On Friday, hundreds of people attended the groundbreaking ceremony of the new multimillion-dollar recreation center in Montrose.
The facility has an estimated price tag of $28 million.
"Tracking the whole history, it’s probably going on almost two decades of effort to bring a recreation center to Montrose," Ken Sherbenou, the executive director of the Montrose Recreation District, says.
In honor of Earth Day on Wednesday, a group of middle schools students in Paonia volunteered to clean up trash along the river.
Armed with black trash bags and work gloves more than 20 seventh and eighth grade students are searching for rubbish in the woods near Paonia High School.
The area is next to the North Fork of the Gunnison River, a tributary of the Colorado River. And, these middle schoolers are here for a community service project coordinated by the Western Slope Conservation Center, a local nonprofit.
You may know the Greek myth of Perseus, a young hero who slew the petrifying Medusa and the sea monster Cetus, in order to rescue the beautiful Andromeda from her cruel mother Cassiopeia. The ancient Greeks saw fit to immortalize the story in the sky, by tracing constellations resembling these characters. We recognize these constellations today-- in particular, Andromeda with its legendary naked-eye galaxy M31, our closest spiral galactic neighbor.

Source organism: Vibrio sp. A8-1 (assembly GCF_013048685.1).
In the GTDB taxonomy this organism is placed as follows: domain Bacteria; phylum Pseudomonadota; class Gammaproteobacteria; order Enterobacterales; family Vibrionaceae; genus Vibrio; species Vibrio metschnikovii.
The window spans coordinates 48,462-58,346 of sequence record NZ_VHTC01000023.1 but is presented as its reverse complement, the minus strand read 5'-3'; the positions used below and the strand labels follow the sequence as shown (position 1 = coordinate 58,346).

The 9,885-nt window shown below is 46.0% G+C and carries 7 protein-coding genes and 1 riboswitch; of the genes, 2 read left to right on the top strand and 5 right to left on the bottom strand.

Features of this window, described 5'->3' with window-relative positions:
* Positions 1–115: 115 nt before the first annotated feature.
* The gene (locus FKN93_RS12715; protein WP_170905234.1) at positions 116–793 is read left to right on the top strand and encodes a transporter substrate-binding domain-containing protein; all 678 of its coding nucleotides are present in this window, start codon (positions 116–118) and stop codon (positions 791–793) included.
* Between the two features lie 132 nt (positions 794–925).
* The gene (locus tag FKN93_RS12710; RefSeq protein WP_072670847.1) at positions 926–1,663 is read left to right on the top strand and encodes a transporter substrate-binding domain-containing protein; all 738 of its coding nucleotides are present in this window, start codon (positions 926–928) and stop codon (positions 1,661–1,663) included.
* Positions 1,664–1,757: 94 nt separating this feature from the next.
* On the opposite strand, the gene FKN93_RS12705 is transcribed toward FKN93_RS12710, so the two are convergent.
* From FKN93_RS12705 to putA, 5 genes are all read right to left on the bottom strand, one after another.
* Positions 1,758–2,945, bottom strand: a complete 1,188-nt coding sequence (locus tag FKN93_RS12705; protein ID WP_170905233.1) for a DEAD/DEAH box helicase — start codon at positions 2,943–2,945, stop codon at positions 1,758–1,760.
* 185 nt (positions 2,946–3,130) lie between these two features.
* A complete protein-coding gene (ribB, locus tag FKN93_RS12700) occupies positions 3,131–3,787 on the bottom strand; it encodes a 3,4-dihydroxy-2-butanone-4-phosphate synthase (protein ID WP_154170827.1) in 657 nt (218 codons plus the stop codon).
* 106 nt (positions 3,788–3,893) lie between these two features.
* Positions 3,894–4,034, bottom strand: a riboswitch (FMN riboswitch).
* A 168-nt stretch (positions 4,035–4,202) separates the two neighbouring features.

Ali Lightfoot talks about meth addiction and treatment with Pam Bliss, volunteer coordinator and sober events planner for Drug Free Delta County, and to Misty, a recovering meth addict who is soon to be a graduate of the program.
Our regular host, Jill Spears, is away this week, so Patricia Naft is acting as guest host. Gardeners Lance Swigart & Lulu Volkhausen discuss a variety of issues, including the "dirty dozen," non-organic products that have the highest levels of pesticide residues. Weather, of course, is a big subject this week, as we had a bout of cold temperatures & quite a bit of snow. Several callers chimed in with questions & comments.
An amendment to the state budget that would’ve continued a program credited with reducing teen pregnancies and abortion was killed this week. However, a controversial bill that would do the same thing cleared its second reading in the House on Friday.
House Bill 1194 would provide $5 million to continue a program that helps low-income young women and teens access long-acting birth control.